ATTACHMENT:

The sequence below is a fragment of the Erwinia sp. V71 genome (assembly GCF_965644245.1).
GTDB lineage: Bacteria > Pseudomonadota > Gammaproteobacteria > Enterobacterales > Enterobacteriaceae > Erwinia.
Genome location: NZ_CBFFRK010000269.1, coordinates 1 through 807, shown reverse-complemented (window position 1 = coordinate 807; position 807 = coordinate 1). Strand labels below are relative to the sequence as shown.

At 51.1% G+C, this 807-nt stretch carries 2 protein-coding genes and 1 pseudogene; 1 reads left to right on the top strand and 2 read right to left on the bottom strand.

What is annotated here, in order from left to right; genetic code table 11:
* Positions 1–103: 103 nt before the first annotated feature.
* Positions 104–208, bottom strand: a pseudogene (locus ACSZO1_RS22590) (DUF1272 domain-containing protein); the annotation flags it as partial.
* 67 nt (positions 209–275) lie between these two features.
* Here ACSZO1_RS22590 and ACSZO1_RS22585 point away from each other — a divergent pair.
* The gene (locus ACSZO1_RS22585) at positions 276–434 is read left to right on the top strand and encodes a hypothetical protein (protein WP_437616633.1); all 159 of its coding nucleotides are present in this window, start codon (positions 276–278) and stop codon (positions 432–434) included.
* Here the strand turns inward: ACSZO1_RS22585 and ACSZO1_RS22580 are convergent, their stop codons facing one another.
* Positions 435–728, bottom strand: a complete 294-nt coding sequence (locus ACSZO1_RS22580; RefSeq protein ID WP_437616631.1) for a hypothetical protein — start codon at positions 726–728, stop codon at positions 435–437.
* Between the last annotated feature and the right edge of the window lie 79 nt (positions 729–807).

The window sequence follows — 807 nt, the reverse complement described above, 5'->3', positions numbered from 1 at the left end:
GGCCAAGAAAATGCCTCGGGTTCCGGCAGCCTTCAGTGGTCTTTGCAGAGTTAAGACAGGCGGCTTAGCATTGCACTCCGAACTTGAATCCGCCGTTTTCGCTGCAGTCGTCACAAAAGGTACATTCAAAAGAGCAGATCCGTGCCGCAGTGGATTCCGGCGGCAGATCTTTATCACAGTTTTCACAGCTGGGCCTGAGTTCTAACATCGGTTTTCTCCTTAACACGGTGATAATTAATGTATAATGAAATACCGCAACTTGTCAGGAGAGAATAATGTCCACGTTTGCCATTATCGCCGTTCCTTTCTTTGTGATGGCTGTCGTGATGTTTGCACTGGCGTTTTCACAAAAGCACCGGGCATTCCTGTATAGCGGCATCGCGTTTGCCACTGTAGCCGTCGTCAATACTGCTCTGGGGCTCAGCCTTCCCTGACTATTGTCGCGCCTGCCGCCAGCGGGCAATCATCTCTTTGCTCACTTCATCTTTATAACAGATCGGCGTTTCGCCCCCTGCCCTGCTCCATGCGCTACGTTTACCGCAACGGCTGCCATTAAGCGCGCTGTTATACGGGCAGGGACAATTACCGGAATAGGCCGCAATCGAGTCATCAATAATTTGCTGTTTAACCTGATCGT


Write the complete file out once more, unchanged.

The sequence below is a fragment of the Erwinia sp. V71 genome (assembly GCF_965644245.1).
GTDB lineage: Bacteria > Pseudomonadota > Gammaproteobacteria > Enterobacterales > Enterobacteriaceae > Erwinia.
Genome location: NZ_CBFFRK010000269.1, coordinates 1 through 807, shown reverse-complemented (window position 1 = coordinate 807; position 807 = coordinate 1). Strand labels below are relative to the sequence as shown.

At 51.1% G+C, this 807-nt stretch carries 2 protein-coding genes and 1 pseudogene; 1 reads left to right on the top strand and 2 read right to left on the bottom strand.

What is annotated here, in order from left to right; genetic code table 11:
* Positions 1–103: 103 nt before the first annotated feature.
* Positions 104–208, bottom strand: a pseudogene (locus ACSZO1_RS22590) (DUF1272 domain-containing protein); the annotation flags it as partial.
* 67 nt (positions 209–275) lie between these two features.
* Here ACSZO1_RS22590 and ACSZO1_RS22585 point away from each other — a divergent pair.
* The gene (locus ACSZO1_RS22585) at positions 276–434 is read left to right on the top strand and encodes a hypothetical protein (protein WP_437616633.1); all 159 of its coding nucleotides are present in this window, start codon (positions 276–278) and stop codon (positions 432–434) included.
* Here the strand turns inward: ACSZO1_RS22585 and ACSZO1_RS22580 are convergent, their stop codons facing one another.
* Positions 435–728, bottom strand: a complete 294-nt coding sequence (locus ACSZO1_RS22580; RefSeq protein ID WP_437616631.1) for a hypothetical protein — start codon at positions 726–728, stop codon at positions 435–437.
* Between the last annotated feature and the right edge of the window lie 79 nt (positions 729–807).

The window sequence follows — 807 nt, the reverse complement described above, 5'->3', positions numbered from 1 at the left end:
GGCCAAGAAAATGCCTCGGGTTCCGGCAGCCTTCAGTGGTCTTTGCAGAGTTAAGACAGGCGGCTTAGCATTGCACTCCGAACTTGAATCCGCCGTTTTCGCTGCAGTCGTCACAAAAGGTACATTCAAAAGAGCAGATCCGTGCCGCAGTGGATTCCGGCGGCAGATCTTTATCACAGTTTTCACAGCTGGGCCTGAGTTCTAACATCGGTTTTCTCCTTAACACGGTGATAATTAATGTATAATGAAATACCGCAACTTGTCAGGAGAGAATAATGTCCACGTTTGCCATTATCGCCGTTCCTTTCTTTGTGATGGCTGTCGTGATGTTTGCACTGGCGTTTTCACAAAAGCACCGGGCATTCCTGTATAGCGGCATCGCGTTTGCCACTGTAGCCGTCGTCAATACTGCTCTGGGGCTCAGCCTTCCCTGACTATTGTCGCGCCTGCCGCCAGCGGGCAATCATCTCTTTGCTCACTTCATCTTTATAACAGATCGGCGTTTCGCCCCCTGCCCTGCTCCATGCGCTACGTTTACCGCAACGGCTGCCATTAAGCGCGCTGTTATACGGGCAGGGACAATTACCGGAATAGGCCGCAATCGAGTCATCAATAATTTGCTGTTTAACCTGATCGT